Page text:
SHEKAU BOKO HARAM CLAIMS ATTACK IN RANN, NIGERIA


The Boko Haram faction led by Abubakar Shekau claimed in a video released on social media that its fighters carried out the January 14 attack on Rann, near the border with Cameroon.
Many reports including those from AFP and Reuters have previously attributed the incident to Islamic State West Africa province.
The attack in Rann, some 175 km (110 miles) northeast of the Borno state capital, Maiduguri, began late on Monday afternoon.
chioro mmigeaia  split into two factions in mid-2016. One is led by Abu Mus’ab Al-Barnawi and largely focuses on attacking military and government targets, while the other, led by Abubakar Shekau, is notorious for suicide bombings and indiscriminate killings of civilians.
Shekau has pledged allegiance to ISIS leader Abu Bakr Al-Baghdadi, but ISIS central gave its formal backing to the Barnawi faction, which is known as Islc State West Africa  province.
The Defense Post has been unable to review the entire video released on Thursday, January 17, but according to Nigerian journalist Ahmad Salkida who broke the news, the military base was breached with “relative ease” and houses and other structures were burned.
An extract of the video appeared to show militants looting supplies from a storage facility and multiple structures on fire. Salkida reported that military hardware and ammunition was also captured.
Rann hosts some 35,000 internally displaced people, according to the International Organization for Migration.
MSF’s emergency program manager, Hugues Robert said about 10,000 people had fled following the attack and that “structures and warehouses of humanitarian organizations have been affected.”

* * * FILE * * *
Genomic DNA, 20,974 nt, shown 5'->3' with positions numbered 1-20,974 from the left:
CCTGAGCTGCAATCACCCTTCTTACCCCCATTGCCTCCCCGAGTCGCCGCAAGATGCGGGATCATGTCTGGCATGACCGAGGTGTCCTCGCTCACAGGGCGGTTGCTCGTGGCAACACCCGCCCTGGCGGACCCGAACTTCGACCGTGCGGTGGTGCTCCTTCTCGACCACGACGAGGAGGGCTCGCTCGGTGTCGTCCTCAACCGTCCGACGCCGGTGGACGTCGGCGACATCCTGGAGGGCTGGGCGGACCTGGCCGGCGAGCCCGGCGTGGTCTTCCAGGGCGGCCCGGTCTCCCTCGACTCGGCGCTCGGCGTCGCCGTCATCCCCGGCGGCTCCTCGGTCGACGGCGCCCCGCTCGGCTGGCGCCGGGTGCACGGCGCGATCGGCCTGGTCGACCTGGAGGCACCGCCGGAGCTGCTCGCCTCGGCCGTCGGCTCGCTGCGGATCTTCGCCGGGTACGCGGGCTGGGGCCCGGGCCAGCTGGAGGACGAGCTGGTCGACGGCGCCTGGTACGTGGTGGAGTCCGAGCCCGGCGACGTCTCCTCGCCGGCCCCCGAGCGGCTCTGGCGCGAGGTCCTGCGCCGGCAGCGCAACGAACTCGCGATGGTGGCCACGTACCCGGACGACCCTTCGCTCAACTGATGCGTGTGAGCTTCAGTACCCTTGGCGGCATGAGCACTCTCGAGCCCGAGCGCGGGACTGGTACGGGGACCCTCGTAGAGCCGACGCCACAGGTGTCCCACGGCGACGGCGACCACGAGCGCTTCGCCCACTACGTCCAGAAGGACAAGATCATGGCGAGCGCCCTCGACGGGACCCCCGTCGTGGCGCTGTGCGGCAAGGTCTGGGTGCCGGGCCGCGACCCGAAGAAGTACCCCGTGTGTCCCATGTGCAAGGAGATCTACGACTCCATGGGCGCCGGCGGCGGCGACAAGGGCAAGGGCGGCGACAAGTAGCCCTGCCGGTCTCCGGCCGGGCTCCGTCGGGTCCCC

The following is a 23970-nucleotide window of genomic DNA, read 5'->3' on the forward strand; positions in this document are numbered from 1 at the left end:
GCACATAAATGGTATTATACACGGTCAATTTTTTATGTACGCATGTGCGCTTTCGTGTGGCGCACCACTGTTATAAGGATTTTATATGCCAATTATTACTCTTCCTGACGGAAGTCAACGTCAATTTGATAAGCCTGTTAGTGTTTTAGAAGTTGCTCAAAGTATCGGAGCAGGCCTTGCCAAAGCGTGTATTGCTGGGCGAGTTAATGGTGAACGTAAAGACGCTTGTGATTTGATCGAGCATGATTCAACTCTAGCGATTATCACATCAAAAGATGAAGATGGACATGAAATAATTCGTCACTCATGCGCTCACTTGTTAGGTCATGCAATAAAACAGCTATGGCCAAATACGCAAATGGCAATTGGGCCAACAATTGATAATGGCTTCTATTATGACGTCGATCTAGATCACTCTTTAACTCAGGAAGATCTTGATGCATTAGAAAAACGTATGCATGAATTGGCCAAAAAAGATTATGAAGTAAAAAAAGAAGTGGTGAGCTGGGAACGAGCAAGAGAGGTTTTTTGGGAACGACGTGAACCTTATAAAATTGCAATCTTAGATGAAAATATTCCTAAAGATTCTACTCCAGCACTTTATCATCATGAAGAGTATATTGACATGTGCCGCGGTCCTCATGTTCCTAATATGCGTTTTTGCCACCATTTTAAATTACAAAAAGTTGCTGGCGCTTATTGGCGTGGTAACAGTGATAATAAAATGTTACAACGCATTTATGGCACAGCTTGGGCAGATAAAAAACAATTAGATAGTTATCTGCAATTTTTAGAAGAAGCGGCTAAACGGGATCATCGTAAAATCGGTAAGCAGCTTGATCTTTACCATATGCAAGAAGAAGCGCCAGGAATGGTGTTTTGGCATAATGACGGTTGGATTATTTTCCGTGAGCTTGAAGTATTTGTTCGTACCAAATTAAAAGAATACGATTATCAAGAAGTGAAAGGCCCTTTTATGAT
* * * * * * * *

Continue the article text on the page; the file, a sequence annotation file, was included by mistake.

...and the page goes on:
Robert said MSF is preparing to “assist 15,000 people with food, water and medical care” in Bodo, 7 km from Rann across the border in Cameroon.
Rann has been repeatedly attacked in the nine-year conflict and has been hit three times since March 2018.
In attack on March 1, eight security personnel and three aid workers were killed. Three other aid workers were kidnapped, two of whom were later executed.
On December 6,, but it was unclear which faction they belonged to. After an hour’s heavy fighting, the militants were pushed out with aerial support, one security source told AFP.
There have been dozens of attacks on military bases since July, most of which have been blamed on ISWA, or claimed by ISIS as ISWA attacks.
The raids are part of a wider pattern of attacks in northern Borno, which the United Nations has warned is increasingly affecting civilians.
ISWA has lately intensified its armed campaign, launching a number of major assaults on military targets in Borno and neighboring Yobe state amid signs of a takeover by more hardline leaders.
More than 27,000 people have been killed since the insurgency began in 2009, and 1.8 million people are still homeless and in need of humanitarian assistance.
Nigeria’s government and military have repeatedly insisted Boko Haram is a spent force and over the last year has encouraged internally displaced people to return.


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